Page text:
How much is this costing? It’s not quite clear. Neither of the companies provided a value for the contract, instead breaking it down into individual shares. Siemens said its total share of the combined contract is EUR 8.1 bn (c. USD 8.7 bn) while OC’s share is USD 1.8 bn. Arab Contractors’ share is unknown.

Siemens: The German conglomerate will supply 41 Velaro eight car high-speed trains, 94 Desiro high-capacity four car regional train sets, and 41 Vectron freight locomotives. It will install the signaling systems on all three lines, and deliver the power supply system for the project.

OC: Orascom is entering a joint venture with Arab Contractors to cover “the supply and installation of track works, installation of signaling and overhead catenary systems, telecommunication system, and traction power substations''. It will maintain the track and telecoms system for the 15-year period.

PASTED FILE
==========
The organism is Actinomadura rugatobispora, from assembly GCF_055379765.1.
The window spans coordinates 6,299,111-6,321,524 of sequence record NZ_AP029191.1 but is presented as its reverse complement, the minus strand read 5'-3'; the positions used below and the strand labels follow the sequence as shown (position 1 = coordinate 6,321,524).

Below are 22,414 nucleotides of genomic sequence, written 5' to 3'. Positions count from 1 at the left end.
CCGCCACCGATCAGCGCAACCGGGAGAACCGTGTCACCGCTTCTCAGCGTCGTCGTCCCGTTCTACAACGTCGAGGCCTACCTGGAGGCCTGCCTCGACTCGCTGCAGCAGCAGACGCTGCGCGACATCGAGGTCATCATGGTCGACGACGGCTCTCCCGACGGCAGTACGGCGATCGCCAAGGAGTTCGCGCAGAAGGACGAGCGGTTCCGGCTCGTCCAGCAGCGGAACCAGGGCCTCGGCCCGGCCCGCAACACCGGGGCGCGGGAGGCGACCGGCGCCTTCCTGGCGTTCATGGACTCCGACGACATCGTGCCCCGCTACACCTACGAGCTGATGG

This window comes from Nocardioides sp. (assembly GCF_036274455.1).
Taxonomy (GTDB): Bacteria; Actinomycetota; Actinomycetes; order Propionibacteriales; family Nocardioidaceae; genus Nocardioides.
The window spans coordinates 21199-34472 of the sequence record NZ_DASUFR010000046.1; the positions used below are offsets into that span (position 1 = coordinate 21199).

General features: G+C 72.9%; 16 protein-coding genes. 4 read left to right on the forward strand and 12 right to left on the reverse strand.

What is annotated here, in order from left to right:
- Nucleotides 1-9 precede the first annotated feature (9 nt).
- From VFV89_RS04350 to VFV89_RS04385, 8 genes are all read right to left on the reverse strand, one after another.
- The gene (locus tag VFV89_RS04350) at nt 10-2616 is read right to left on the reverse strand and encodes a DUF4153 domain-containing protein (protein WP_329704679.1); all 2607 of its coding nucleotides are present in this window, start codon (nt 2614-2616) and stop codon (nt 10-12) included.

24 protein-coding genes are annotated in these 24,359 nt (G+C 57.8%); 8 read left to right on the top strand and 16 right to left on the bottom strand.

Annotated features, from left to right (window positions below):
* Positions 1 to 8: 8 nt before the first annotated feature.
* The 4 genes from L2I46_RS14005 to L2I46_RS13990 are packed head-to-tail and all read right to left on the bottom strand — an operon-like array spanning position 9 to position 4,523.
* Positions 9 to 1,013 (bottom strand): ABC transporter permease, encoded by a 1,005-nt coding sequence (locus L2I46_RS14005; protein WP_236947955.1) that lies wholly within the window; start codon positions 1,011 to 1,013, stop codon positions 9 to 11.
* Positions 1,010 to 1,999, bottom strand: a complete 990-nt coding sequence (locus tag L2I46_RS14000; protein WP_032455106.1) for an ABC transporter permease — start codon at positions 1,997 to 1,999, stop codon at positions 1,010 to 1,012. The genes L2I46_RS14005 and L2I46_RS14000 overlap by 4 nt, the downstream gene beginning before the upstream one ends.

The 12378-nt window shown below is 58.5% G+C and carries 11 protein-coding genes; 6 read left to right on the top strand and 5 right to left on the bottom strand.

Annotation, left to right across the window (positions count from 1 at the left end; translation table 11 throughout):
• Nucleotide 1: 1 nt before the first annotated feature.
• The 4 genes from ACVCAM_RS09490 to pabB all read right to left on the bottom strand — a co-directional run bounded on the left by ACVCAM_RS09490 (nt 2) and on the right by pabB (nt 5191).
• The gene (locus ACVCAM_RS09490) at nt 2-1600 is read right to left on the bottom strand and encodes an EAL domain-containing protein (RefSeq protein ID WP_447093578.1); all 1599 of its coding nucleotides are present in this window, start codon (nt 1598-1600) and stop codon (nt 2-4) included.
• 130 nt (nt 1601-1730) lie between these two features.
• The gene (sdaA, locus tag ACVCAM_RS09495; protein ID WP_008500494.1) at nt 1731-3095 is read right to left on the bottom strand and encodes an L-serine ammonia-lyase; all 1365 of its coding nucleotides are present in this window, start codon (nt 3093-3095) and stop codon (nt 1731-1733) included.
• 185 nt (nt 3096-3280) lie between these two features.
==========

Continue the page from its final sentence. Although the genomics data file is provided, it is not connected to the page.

A big job-maker: “The consortium will directly create more than 40k jobs in Egypt, with an additional 6.7k at Egyptian suppliers and indirectly through the wider Egyptian economy,” the partners said.

What they said: OC CEO Osama Bishai called the line a “transformational project” that will boost the country’s infrastructure, industrial and tourism sectors. President Abdel Fattah El Sisi said that the line will mark “a new era in the railway sector in Egypt, Africa and the Middle East,” while German Chancellor Olaf Scholz said in a video statement (watch, runtime: 3:21) that the contract is “a milestone for Egyptian-German economic relations.”


Madbouly continues Egypt’s drive for fresh FDI in the UAE